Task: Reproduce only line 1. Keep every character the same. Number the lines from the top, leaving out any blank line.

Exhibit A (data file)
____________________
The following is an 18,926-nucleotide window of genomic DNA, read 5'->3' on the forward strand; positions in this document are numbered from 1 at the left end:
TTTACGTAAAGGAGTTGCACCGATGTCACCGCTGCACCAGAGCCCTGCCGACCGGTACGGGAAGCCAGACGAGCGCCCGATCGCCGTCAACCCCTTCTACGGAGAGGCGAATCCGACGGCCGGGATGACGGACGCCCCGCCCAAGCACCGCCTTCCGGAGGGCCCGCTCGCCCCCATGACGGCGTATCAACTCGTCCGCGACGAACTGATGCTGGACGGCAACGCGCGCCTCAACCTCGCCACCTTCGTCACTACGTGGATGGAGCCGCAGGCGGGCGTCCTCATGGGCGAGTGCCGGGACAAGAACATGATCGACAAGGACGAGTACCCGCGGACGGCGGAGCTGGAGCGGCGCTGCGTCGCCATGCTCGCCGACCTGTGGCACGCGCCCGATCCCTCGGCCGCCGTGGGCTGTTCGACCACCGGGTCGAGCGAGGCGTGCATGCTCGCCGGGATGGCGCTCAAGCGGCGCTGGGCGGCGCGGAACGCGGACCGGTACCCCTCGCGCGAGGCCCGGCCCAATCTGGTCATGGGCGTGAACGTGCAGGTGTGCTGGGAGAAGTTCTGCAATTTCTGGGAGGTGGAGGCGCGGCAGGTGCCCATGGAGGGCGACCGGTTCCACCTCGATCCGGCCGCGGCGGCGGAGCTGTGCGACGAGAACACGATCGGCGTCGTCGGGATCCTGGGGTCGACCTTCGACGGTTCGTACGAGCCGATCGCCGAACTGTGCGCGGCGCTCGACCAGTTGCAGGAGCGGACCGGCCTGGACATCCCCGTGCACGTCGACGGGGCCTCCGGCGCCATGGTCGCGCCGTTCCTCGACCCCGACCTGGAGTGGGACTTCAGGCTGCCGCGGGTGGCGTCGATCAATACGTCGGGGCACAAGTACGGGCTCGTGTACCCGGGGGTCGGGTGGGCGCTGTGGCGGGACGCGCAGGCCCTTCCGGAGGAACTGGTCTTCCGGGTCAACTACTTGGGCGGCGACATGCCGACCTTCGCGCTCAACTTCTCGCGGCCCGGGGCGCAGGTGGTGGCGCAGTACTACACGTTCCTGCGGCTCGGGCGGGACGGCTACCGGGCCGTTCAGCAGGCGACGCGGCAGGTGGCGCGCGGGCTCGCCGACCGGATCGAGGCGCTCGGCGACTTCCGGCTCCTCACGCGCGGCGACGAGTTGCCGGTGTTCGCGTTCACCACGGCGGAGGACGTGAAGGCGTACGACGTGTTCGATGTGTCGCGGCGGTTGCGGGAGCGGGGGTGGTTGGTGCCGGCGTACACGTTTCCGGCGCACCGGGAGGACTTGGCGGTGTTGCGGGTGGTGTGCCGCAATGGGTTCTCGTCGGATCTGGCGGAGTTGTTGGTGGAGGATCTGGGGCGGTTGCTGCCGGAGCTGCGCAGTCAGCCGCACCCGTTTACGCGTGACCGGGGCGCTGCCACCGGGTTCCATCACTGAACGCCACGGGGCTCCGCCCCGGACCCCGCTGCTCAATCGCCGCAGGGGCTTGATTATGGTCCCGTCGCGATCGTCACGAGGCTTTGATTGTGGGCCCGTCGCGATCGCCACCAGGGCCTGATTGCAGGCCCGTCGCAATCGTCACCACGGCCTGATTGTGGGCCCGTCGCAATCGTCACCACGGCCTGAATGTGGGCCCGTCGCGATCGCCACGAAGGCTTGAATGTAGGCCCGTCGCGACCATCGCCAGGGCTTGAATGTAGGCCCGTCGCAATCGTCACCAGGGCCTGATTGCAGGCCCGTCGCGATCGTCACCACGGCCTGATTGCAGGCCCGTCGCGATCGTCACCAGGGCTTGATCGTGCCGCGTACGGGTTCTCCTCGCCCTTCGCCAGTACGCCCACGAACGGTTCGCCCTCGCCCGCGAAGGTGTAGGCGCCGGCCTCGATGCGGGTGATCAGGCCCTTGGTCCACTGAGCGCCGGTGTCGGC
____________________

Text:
The following is an 18,926-nucleotide window of genomic DNA, read 5'->3' on the forward strand; positions in this document are numbered from 1 at the left end: